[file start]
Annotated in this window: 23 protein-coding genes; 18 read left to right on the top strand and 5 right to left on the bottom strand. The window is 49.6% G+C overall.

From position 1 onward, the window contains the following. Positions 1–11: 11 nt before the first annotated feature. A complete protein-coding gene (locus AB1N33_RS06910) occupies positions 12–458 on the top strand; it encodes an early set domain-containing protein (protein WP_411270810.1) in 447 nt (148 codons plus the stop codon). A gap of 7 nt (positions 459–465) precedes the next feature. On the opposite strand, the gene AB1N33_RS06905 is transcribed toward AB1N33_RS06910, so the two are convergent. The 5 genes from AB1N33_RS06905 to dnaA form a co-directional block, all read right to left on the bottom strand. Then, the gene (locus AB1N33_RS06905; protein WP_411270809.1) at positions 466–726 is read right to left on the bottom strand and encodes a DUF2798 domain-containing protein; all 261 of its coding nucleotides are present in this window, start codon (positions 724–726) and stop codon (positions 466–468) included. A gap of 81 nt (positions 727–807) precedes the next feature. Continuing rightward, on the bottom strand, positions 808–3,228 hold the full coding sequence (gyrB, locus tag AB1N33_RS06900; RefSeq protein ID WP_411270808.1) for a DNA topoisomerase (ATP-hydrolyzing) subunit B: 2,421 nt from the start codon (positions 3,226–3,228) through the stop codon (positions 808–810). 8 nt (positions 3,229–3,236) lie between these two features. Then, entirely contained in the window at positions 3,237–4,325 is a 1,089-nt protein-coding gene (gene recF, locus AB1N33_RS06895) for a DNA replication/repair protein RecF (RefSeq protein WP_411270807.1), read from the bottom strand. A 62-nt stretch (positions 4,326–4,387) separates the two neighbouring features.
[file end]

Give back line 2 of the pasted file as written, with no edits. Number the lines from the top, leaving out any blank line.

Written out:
From position 1 onward, the window contains the following. Positions 1–11: 11 nt before the first annotated feature. A complete protein-coding gene (locus AB1N33_RS06910) occupies positions 12–458 on the top strand; it encodes an early set domain-containing protein (protein WP_411270810.1) in 447 nt (148 codons plus the stop codon). A gap of 7 nt (positions 459–465) precedes the next feature. On the opposite strand, the gene AB1N33_RS06905 is transcribed toward AB1N33_RS06910, so the two are convergent. The 5 genes from AB1N33_RS06905 to dnaA form a co-directional block, all read right to left on the bottom strand. Then, the gene (locus AB1N33_RS06905; protein WP_411270809.1) at positions 466–726 is read right to left on the bottom strand and encodes a DUF2798 domain-containing protein; all 261 of its coding nucleotides are present in this window, start codon (positions 724–726) and stop codon (positions 466–468) included. A gap of 81 nt (positions 727–807) precedes the next feature. Continuing rightward, on the bottom strand, positions 808–3,228 hold the full coding sequence (gyrB, locus tag AB1N33_RS06900; RefSeq protein ID WP_411270808.1) for a DNA topoisomerase (ATP-hydrolyzing) subunit B: 2,421 nt from the start codon (positions 3,226–3,228) through the stop codon (positions 808–810). 8 nt (positions 3,229–3,236) lie between these two features. Then, entirely contained in the window at positions 3,237–4,325 is a 1,089-nt protein-coding gene (gene recF, locus AB1N33_RS06895) for a DNA replication/repair protein RecF (RefSeq protein WP_411270807.1), read from the bottom strand. A 62-nt stretch (positions 4,326–4,387) separates the two neighbouring features.